June 9, 2017 / 4:23 PM / 3 months ago

Jamie Dimon succession becomes mystery-horse race

JP Morgan CEO Jamie Dimon speaks at a Remain in the EU campaign event attended by Britain's Chancellor of the Exchequer George Osborne (not shown) at JP Morgan's corporate centre in Bournemouth, southern Britain, June 3, 2016. REUTERS/Dylan Martinez - RTX2FHIE

NEW YORK (Reuters Breakingviews) - Who takes over from Jamie Dimon has just become a mystery-horse race. The JPMorgan chief executive is losing his leading successor candidate, Chief Operating Officer Matt Zames. Granted, the bank’s division heads are all more than capable executives, but age or inexperience probably means they’d be interim CEOs at best.

Zames is both young and well-traveled. Now 46, he was head of fixed-income trading before Dimon in 2012 asked him to clean up the mess left when the bank’s chief investment office lost $6 billion in the infamous “London Whale” fiasco. His duties as COO then grew.

He wants, though, to go back to running a business, he told the New York Times on Thursday – possibly in financial technology. Zames is the latest top executive to leave the bank in recent years as Dimon, 61, extends his now 11-and-a-half-year reign at the top.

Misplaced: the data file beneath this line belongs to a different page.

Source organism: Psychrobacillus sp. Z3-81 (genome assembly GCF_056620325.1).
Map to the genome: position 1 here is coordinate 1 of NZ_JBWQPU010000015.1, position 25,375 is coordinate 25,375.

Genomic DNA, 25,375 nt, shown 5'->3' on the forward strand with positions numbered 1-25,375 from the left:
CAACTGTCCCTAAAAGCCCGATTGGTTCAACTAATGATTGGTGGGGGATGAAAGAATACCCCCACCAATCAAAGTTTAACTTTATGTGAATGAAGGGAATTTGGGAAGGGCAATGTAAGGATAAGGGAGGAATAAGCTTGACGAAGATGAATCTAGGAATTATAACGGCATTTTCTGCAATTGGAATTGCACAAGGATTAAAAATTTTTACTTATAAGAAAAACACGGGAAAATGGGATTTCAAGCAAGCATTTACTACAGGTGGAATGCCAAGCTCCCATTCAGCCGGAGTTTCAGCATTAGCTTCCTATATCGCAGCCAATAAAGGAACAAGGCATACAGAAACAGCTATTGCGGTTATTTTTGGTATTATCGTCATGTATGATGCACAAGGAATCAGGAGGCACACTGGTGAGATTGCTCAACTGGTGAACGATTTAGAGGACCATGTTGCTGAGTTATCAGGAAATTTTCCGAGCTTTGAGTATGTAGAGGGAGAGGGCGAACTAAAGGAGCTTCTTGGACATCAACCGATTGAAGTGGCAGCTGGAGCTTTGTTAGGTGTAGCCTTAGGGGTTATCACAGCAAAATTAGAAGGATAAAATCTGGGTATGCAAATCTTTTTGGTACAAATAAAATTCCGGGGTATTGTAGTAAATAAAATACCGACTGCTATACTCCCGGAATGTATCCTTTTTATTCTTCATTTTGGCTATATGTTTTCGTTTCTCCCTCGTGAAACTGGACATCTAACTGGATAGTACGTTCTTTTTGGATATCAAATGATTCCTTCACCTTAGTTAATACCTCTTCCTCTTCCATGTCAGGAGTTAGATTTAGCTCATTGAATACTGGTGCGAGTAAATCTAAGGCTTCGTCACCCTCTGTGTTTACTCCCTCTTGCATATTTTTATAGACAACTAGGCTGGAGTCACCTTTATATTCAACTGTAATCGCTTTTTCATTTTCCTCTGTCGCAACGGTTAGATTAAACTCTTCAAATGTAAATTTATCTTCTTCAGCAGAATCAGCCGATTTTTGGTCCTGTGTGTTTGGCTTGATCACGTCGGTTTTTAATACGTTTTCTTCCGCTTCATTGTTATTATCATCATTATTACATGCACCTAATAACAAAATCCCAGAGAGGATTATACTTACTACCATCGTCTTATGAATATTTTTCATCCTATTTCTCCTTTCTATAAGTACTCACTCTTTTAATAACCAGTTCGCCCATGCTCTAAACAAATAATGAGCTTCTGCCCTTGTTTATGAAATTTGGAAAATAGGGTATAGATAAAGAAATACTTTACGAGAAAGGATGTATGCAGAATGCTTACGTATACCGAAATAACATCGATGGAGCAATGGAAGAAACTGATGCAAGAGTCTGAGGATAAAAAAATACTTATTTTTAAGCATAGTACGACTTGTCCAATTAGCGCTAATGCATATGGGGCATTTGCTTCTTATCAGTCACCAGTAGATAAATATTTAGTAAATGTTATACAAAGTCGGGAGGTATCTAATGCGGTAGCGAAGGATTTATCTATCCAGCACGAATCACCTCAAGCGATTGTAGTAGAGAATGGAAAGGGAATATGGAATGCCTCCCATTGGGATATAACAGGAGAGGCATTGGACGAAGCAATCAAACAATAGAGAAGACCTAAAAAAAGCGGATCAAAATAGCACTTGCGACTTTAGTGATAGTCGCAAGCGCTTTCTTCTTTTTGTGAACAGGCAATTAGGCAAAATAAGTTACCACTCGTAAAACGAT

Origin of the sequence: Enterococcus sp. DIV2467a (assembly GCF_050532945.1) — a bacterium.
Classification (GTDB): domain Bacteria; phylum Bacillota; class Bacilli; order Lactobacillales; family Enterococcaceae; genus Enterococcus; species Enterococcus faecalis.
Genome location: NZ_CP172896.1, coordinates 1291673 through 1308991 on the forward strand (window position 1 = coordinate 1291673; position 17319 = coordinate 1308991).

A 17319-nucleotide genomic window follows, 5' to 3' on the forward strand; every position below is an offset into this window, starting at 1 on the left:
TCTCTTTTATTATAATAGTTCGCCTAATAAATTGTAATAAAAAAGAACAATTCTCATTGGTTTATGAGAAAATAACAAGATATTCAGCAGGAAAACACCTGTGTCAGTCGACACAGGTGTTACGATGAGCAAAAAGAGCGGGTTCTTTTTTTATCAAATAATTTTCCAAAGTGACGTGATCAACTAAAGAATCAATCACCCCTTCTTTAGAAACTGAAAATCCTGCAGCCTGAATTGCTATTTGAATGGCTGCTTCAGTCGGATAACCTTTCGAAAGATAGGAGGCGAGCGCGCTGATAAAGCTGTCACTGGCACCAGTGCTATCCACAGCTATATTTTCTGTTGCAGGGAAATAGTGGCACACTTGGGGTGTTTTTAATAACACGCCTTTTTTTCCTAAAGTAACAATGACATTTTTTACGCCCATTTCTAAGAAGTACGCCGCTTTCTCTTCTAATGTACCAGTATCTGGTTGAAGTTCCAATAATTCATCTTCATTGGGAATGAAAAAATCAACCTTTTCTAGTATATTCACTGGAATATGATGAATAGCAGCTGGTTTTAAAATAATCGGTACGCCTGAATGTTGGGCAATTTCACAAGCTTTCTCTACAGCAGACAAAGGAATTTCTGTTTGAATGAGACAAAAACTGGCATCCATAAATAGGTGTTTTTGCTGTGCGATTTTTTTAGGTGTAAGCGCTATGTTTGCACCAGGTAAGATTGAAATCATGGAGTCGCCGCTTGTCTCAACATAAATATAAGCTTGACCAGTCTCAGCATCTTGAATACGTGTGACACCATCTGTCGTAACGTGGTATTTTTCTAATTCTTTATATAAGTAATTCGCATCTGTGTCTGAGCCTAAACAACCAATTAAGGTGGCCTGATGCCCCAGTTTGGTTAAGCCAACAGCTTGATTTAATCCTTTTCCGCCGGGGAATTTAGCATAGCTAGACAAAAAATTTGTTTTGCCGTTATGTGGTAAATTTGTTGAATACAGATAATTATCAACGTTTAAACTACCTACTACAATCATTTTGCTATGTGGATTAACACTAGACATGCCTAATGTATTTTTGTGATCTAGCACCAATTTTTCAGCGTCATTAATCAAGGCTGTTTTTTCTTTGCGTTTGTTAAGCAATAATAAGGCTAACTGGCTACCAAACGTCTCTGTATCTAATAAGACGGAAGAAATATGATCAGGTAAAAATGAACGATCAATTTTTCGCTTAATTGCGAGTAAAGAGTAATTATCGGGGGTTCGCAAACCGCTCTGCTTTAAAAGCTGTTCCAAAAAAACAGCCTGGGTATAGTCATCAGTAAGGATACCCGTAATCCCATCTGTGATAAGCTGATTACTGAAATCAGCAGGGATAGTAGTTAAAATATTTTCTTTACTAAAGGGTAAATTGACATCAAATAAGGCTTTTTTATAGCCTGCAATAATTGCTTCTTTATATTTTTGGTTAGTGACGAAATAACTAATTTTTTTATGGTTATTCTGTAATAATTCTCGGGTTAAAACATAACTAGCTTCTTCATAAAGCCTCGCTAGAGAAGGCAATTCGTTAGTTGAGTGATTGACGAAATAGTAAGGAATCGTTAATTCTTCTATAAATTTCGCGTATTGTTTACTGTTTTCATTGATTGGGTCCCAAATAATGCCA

Former investment banking bosses Jes Staley and Bill Winters now run Barclays and Standard Chartered, respectively. Frank Bisignano, Zames’s co-COO for a time, now heads up First Data, while one-time retail chief Charlie Scharf stepped down last fall after four years as boss of Visa.

JPMorgan’s board is by no means bereft of alternatives now that Zames is joining the exodus. Trouble is, none of them is an obvious candidate to run the bank long term. Gordon Smith has had great success overseeing the consumer and community bank, not least in keeping the retail-banking and credit-card division’s tech skills ahead of the pack. But at 58 he’s only three years younger than Dimon, who has no intention of leaving any time soon.

Daniel Pinto has kept the investment bank powering ahead, but has little experience in other parts of the organization. The same applies to asset-management boss Mary Erdoes. Commercial bank chief Doug Petno used to be an investment banker, but has a relatively low profile in a smaller part of the company.

There is one other candidate: Marianne Lake, who has shone as finance chief and is well known to investors. She, though, has never run a major business. Handing her the reins to the CIO is a start. If Dimon gives her a larger P&L to manage, it’ll send a strong signal that she’s the next anointed one.

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